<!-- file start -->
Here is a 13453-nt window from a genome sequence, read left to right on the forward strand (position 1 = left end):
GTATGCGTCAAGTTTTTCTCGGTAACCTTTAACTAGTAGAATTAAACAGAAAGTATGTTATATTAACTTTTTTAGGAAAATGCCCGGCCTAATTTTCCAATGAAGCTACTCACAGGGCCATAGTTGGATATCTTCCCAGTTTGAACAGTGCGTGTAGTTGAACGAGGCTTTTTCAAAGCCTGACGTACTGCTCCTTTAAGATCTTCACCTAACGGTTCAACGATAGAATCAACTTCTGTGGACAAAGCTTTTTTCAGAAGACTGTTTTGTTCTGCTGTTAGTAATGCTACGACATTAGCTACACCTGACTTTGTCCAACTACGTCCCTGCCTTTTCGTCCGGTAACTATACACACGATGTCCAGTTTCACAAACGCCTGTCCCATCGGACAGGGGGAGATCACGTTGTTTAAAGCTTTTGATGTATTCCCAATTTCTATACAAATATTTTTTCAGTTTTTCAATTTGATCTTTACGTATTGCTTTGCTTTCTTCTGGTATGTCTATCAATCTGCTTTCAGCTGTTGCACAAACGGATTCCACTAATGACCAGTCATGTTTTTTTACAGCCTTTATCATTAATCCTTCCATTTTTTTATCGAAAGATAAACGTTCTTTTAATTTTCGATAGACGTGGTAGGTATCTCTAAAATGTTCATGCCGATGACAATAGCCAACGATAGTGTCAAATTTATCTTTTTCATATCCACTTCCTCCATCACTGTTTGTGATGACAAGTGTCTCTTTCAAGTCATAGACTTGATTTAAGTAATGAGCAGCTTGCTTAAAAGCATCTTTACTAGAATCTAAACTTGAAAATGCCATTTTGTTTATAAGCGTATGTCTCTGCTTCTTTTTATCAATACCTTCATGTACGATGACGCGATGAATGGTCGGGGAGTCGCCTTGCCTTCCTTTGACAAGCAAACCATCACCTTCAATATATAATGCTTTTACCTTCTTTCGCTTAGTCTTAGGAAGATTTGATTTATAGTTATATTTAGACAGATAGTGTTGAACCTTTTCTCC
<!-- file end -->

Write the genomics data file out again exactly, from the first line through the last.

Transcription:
Here is a 13453-nt window from a genome sequence, read left to right on the forward strand (position 1 = left end):
GTATGCGTCAAGTTTTTCTCGGTAACCTTTAACTAGTAGAATTAAACAGAAAGTATGTTATATTAACTTTTTTAGGAAAATGCCCGGCCTAATTTTCCAATGAAGCTACTCACAGGGCCATAGTTGGATATCTTCCCAGTTTGAACAGTGCGTGTAGTTGAACGAGGCTTTTTCAAAGCCTGACGTACTGCTCCTTTAAGATCTTCACCTAACGGTTCAACGATAGAATCAACTTCTGTGGACAAAGCTTTTTTCAGAAGACTGTTTTGTTCTGCTGTTAGTAATGCTACGACATTAGCTACACCTGACTTTGTCCAACTACGTCCCTGCCTTTTCGTCCGGTAACTATACACACGATGTCCAGTTTCACAAACGCCTGTCCCATCGGACAGGGGGAGATCACGTTGTTTAAAGCTTTTGATGTATTCCCAATTTCTATACAAATATTTTTTCAGTTTTTCAATTTGATCTTTACGTATTGCTTTGCTTTCTTCTGGTATGTCTATCAATCTGCTTTCAGCTGTTGCACAAACGGATTCCACTAATGACCAGTCATGTTTTTTTACAGCCTTTATCATTAATCCTTCCATTTTTTTATCGAAAGATAAACGTTCTTTTAATTTTCGATAGACGTGGTAGGTATCTCTAAAATGTTCATGCCGATGACAATAGCCAACGATAGTGTCAAATTTATCTTTTTCATATCCACTTCCTCCATCACTGTTTGTGATGACAAGTGTCTCTTTCAAGTCATAGACTTGATTTAAGTAATGAGCAGCTTGCTTAAAAGCATCTTTACTAGAATCTAAACTTGAAAATGCCATTTTGTTTATAAGCGTATGTCTCTGCTTCTTTTTATCAATACCTTCATGTACGATGACGCGATGAATGGTCGGGGAGTCGCCTTGCCTTCCTTTGACAAGCAAACCATCACCTTCAATATATAATGCTTTTACCTTCTTTCGCTTAGTCTTAGGAAGATTTGATTTATAGTTATATTTAGACAGATAGTGTTGAACCTTTTCTCC